Artificial sentience

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raven
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Re: Artificial sentience

Post by raven » Thu Jun 16, 2022 3:23 pm

Boustrophedon wrote:
Thu Jun 16, 2022 1:28 pm
As Douglas Hofstadter noted in Gödel, Escher, Bach, (In 1979 FFS!) we are perilously close to a 'god of the gaps' type argument, where what makes human intelligence different from 'AI' is whatever it is that AI can't do yet. You will note that we have already reached the situation where the thing it can't do is something we can't even properly define in humans let alone machines.
How about, as the thing AI can't do yet, imagining other worlds? Like George Lucas imagined StarWars, or Tolkein Lord of the Rings.

Or, as a more basic version & less, um, arty? version of that, the thing my youngest surprised me with at 3 yrs old. I pick him up from playgroup, start the usual 'what did you do today' conversation, and he says, " And what did you do while I was here mummy?" - thus demonstrating a) that he understood the world carried on while he wasn't there to see it and b) either an atypical lack of self-centredness or a precocious talent for toadying.

(I'm afraid this sentence "The nature of my consciousness/sentience is that I am aware of my existence, I desire to learn more about the world, and I feel happy or sad at times" only made me think of 7 or 8 year olds in the sense that it's how they'd answer a comprehension exercise by regurgitating 3 things they've read in the story. I'd have also thought that the follow up to that would be to ask what made it happy or sad, to give it a chance to demonstrate it understood the concepts at least.)

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Re: Artificial sentience

Post by raven » Thu Jun 16, 2022 3:51 pm

Strike that last part - now I've read the whole conversation I see they did ask more about the happy/sad stuff.

The ability these programs have to use language is getting very good, but I don't think putting together fluent sentences is quite enough, on its own, to be convincing. Twice in that conversation the program was asked to tell a story, and it seems telling to me that when it did that there was a noticeable drop in the complexity of its language.

That sort of suggests its 'understanding' is at a more basic level than you'd think from the more complicate sentences & concepts elsewhere.

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Re: Artificial sentience

Post by dyqik » Thu Jun 16, 2022 5:14 pm

raven wrote:
Thu Jun 16, 2022 3:23 pm
Boustrophedon wrote:
Thu Jun 16, 2022 1:28 pm
As Douglas Hofstadter noted in Gödel, Escher, Bach, (In 1979 FFS!) we are perilously close to a 'god of the gaps' type argument, where what makes human intelligence different from 'AI' is whatever it is that AI can't do yet. You will note that we have already reached the situation where the thing it can't do is something we can't even properly define in humans let alone machines.
How about, as the thing AI can't do yet, imagining other worlds? Like George Lucas imagined StarWars, or Tolkein Lord of the Rings.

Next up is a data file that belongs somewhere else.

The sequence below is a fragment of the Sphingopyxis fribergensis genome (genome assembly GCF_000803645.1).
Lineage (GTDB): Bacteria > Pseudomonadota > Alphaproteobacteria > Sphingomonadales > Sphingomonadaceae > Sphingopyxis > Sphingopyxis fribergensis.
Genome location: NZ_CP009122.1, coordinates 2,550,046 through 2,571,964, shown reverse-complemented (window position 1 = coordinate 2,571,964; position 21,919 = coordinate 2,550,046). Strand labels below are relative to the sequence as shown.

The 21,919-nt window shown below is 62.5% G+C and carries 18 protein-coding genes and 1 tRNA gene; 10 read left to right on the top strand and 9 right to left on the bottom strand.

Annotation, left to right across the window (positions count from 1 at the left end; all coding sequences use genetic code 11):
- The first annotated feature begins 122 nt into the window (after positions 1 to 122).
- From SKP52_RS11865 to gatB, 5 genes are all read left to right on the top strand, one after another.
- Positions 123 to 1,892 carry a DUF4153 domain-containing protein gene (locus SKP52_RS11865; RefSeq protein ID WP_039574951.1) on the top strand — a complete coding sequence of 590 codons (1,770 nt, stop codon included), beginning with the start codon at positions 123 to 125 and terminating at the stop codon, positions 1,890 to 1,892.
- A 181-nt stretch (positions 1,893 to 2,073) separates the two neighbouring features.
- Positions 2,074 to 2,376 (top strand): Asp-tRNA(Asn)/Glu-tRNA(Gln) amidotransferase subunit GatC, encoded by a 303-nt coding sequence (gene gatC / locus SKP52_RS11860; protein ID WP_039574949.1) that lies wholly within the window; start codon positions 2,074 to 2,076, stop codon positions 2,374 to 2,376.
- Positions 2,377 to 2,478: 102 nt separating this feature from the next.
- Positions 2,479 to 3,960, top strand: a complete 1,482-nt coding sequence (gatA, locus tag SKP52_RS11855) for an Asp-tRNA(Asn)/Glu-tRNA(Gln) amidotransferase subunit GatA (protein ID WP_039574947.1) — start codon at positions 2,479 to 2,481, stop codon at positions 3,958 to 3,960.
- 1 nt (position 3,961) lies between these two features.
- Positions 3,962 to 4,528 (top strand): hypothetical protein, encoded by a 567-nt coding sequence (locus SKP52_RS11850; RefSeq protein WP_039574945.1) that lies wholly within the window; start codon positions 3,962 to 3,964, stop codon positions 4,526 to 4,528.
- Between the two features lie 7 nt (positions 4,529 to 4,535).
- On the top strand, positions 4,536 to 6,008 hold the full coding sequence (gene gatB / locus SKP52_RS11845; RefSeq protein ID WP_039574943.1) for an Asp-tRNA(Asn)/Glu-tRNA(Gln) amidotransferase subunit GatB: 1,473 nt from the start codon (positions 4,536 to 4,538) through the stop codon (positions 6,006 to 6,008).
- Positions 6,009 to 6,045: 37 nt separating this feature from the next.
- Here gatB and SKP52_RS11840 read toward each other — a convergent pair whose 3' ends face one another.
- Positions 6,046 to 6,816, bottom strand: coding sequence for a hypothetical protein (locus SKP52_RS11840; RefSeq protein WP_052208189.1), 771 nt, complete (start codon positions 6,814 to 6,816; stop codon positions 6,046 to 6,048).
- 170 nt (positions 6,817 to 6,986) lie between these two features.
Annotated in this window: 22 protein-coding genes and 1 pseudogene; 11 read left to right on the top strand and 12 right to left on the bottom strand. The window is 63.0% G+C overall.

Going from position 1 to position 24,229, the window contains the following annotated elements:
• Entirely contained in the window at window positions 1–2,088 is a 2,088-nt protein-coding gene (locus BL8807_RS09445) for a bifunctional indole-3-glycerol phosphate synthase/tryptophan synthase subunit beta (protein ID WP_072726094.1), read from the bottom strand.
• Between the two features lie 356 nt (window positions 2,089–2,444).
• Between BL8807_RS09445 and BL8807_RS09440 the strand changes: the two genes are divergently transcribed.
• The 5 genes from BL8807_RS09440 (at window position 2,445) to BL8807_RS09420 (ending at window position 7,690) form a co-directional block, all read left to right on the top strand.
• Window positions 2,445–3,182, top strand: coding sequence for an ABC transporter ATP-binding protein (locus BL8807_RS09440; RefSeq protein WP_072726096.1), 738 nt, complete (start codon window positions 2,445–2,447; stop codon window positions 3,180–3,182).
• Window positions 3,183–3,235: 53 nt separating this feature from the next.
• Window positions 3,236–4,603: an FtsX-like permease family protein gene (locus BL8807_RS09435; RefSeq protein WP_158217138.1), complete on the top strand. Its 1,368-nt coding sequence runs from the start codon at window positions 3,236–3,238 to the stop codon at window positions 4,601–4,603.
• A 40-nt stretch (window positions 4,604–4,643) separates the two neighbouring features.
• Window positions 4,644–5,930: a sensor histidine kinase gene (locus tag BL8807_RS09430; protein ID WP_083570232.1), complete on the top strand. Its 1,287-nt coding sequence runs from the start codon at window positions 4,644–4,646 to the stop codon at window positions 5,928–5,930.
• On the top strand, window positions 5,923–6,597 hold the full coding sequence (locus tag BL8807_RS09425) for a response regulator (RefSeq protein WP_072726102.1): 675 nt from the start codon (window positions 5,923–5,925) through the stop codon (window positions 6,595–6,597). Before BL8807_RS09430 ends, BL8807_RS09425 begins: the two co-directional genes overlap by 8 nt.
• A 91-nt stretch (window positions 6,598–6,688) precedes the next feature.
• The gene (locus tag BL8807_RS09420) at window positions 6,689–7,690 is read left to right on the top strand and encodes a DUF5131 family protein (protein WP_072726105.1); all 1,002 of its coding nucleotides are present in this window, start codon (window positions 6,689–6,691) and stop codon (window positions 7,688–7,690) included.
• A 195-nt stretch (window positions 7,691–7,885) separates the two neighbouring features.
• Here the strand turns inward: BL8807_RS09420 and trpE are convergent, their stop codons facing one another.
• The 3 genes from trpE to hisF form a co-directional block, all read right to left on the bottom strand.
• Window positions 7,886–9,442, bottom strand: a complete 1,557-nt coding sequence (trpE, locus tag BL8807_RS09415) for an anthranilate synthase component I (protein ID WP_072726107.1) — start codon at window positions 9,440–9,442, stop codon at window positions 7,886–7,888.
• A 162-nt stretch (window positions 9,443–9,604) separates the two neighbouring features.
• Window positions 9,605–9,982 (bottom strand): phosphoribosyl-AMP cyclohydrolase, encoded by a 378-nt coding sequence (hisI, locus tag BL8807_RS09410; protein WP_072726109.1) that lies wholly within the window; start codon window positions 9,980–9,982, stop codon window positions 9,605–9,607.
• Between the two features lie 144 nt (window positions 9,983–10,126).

I'd categorize this test as not so dissimilar to the ability to administer a Turing test - one is the ability to build a self-consistent system of experiences in an imagined world, while the ability to administer a Turing test is essentially the ability to build a self-consistent theory of mind about another's experiences. Both sort of come down to the ability to build and tell stories.

And I'm thinking quite strongly of I Am A Strange Loop and GEB when I'm thinking about this idea.

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Re: Artificial sentience

Post by basementer » Thu Jun 16, 2022 5:51 pm

As one might expect, Janelle Shane has commented on this over at https://aiweirdness.com . She shows that GPT-3 can answer questions as though it were a squirrel.
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Re: Artificial sentience

Post by Bird on a Fire » Thu Jun 16, 2022 9:54 pm

dyqik wrote:
Thu Jun 16, 2022 5:14 pm
raven wrote:
Thu Jun 16, 2022 3:23 pm
Boustrophedon wrote:
Thu Jun 16, 2022 1:28 pm
As Douglas Hofstadter noted in Gödel, Escher, Bach, (In 1979 FFS!) we are perilously close to a 'god of the gaps' type argument, where what makes human intelligence different from 'AI' is whatever it is that AI can't do yet. You will note that we have already reached the situation where the thing it can't do is something we can't even properly define in humans let alone machines.
How about, as the thing AI can't do yet, imagining other worlds? Like George Lucas imagined StarWars, or Tolkein Lord of the Rings.
I'd categorize this test as not so dissimilar to the ability to administer a Turing test - one is the ability to build a self-consistent system of experiences in an imagined world, while the ability to administer a Turing test is essentially the ability to build a self-consistent theory of mind about another's experiences. Both sort of come down to the ability to build and tell stories.

And I'm thinking quite strongly of I Am A Strange Loop and GEB when I'm thinking about this idea.
Keep meaning to read Hofstadter - which one should I start with? I'm leaning towards Strange Loop, in the way that Extended Phenotype is way better than Selfish Gene I assume it begins with a precis of the original work and answers some criticisms, before appending several decades' worth of new thought? But that's a guess
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Re: Artificial sentience